A Friday letter from Chris Harvey, chief investigator for the Georgia Secretary of State, to Wallace clears the promotional campaign, in which someone can enter a Nov. 12 drawing for a Browning rifle and a Glock handgun.
“In our conversation on this matter this morning, you clarified that it was not your intention to restrict the opportunity to enter the drawing only to people who voted, and that anyone who requested to enter the drawing for the free firearm would be allowed to enter, regardless of whether they voted,” Harvey wrote in his Friday letter.
The question arose because the eight billboards promoting the campaign feature a picture of the “I’m a Georgia voter” sticker handed out at polls and read “Vote. Win a rifle.” Underneath those words, the sentence “Bring your Georgia voter sticker in for a chance to win a Browning rifle” appears in smaller type.
However, a sign displayed in the store informs customers that “all Georgia residents are eligible that can legally purchase and possess a firearm. No purchase or specific action is required to participate.”
In a letter dated Monday, Sen. Fort wrote to Secretary of State Brian Kemp to complain about Wallace’s promotion.
“In accordance with the law, and to make sure our voting process is maintained with the highest integrity, I urge you to order Adventure Outdoors to cease and desist all attempts to have a giveaway in exchange for voting,” Fort wrote.
Fort told the Journal that after seeing a media report on the promotion, he recalled four years ago when Starbucks and Krispy Kreme offered free products to customers for voting. Then-Secretary of State Karen Handel ordered them to refrain from such action.
“What the stores essentially did is expand their offer to all customers, and they made it kind of an Election Day special, and that’s legal, so when I saw this promotion it was obviously out of order — illegal, as a matter of fact — doing what they did is punishable as a felony, that’s why I wrote my letter to Brian Kemp,” Fort said.
But Wallace, who has raffled off firearms in previous presidential elections, is allowing everyone to participate in the giveaway, whether they voted or not.
Wallace said the promotion is intended to get people to think about the election.
“It’s not only to encourage people to vote, it’s encouraging people to get involved in the process,” he said. “What we want to do is we want people to talk with one another and pay attention to what our politicians are doing.”
Wallace responded to a comment Fort made to the AJC, in which Fort said the promotion violates state law prohibiting anyone from offering money or gifts in exchange for voting or registering to vote.
“Well, we’re not exchanging any gifts or telling anyone how to vote or to vote, so I think the good senator is confused,” Wallace said.
In a Tuesday letter, Kemp told Fort that “our investigation team met with the manager of the store … and he told our office that no proof of voting was necessary to enter the raffle.”
In other words, as long as Wallace keeps the raffle open to anyone, it does not constitute a violation, a spokesman for the Secretary of State’s office said.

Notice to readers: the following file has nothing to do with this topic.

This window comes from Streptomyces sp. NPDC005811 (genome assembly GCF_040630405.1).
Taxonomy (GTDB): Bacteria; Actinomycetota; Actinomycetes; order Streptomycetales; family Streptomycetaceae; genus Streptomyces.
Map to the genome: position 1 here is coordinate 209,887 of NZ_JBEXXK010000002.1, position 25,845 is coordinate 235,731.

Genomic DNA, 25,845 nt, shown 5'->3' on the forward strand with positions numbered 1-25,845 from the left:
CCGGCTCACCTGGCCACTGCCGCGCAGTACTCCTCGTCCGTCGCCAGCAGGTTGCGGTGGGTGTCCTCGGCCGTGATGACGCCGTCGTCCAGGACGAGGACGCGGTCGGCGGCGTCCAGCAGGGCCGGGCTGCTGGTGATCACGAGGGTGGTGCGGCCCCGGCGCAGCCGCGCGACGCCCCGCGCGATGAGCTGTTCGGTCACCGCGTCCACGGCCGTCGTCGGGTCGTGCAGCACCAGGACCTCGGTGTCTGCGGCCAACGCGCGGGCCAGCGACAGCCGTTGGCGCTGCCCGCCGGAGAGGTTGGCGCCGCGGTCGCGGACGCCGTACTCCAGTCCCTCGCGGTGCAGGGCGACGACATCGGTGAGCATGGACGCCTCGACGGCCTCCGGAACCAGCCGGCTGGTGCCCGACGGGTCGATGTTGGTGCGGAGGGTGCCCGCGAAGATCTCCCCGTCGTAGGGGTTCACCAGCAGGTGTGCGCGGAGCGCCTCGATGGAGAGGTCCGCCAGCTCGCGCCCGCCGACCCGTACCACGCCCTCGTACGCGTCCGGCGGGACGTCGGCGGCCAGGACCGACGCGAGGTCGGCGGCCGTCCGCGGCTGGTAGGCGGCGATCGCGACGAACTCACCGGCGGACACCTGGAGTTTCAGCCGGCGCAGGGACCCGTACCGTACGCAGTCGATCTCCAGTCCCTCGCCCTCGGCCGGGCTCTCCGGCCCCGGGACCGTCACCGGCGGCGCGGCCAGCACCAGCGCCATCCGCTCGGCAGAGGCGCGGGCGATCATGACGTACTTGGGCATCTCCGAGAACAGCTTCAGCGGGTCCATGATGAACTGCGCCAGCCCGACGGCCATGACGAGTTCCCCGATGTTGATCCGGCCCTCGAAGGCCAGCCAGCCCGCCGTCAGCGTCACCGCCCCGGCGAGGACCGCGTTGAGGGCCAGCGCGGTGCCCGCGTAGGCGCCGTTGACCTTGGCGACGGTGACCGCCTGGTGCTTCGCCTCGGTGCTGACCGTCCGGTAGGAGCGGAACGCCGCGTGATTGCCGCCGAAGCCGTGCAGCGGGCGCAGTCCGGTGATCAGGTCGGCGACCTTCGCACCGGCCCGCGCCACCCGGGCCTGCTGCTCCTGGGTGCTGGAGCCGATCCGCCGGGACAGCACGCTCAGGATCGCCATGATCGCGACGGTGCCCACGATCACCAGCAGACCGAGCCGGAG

Wallace said while he doesn’t know Fort, he has a few questions for him.
“If we had a raffle, would he want us to exlude voters?” Wallace asked. “What if we put up a billboard that said ‘we’ll take you to and from the voting polls for free,’ would he be OK with that?”
Fort said he would be.
“That’s legal,” Fort said. “What Mr. Wallace should do is just comply with the law. If the law is good for Krispy Kreme or Starbucks or whomever, the law is good enough for him.”
As for Wallace’s remarks about opening up the raffle to everyone, Fort said the billboards make no mention of that.
“He doesn’t say when he expanded it or give any supporting documentation about it being open to other people. I think he ought to change the billboards,” Fort said. “I may follow up with the letter with the Secretary of State asking him to request the billboard be changed, but we’ll see. I’m getting the impression that (Wallace) could care less or doesn’t really care if people vote or not. It’s a promotion. It’s advertising, and that’s what he’s concerned about.”
Wallace said he wants to thank Fort for complaining about him.
“I appreciate him bringing this to further light for people to see. He’s done a good job,” Wallace said.
This isn’t the first time Wallace has locked horns with elected officials.
In 2006, New York Mayor Michael Bloomberg sued Wallace, seven other gun shops in Georgia and several others around the country, alleging they had created a public nuisance with illegal sales of firearms that ended up on the streets of New York.
Wallace said the case was resolved in his favor last year when the court found that Adventure Outdoors is not subject to personal jurisdiction in New York based on the New York long-arm statute and constitutional due process principles.
“We took it to the Second Circuit Court of Appeals, and they agreed with us,” Wallace said.
Wallace, who plans to vote for Mitt Romney for president, said the attention comes from being successful.
“I’m probably an easy target, I suppose. We advertise and we work hard and we try to be a shining example in our industry, and so the people that don’t like what we do try to knock the guys that are off the top.”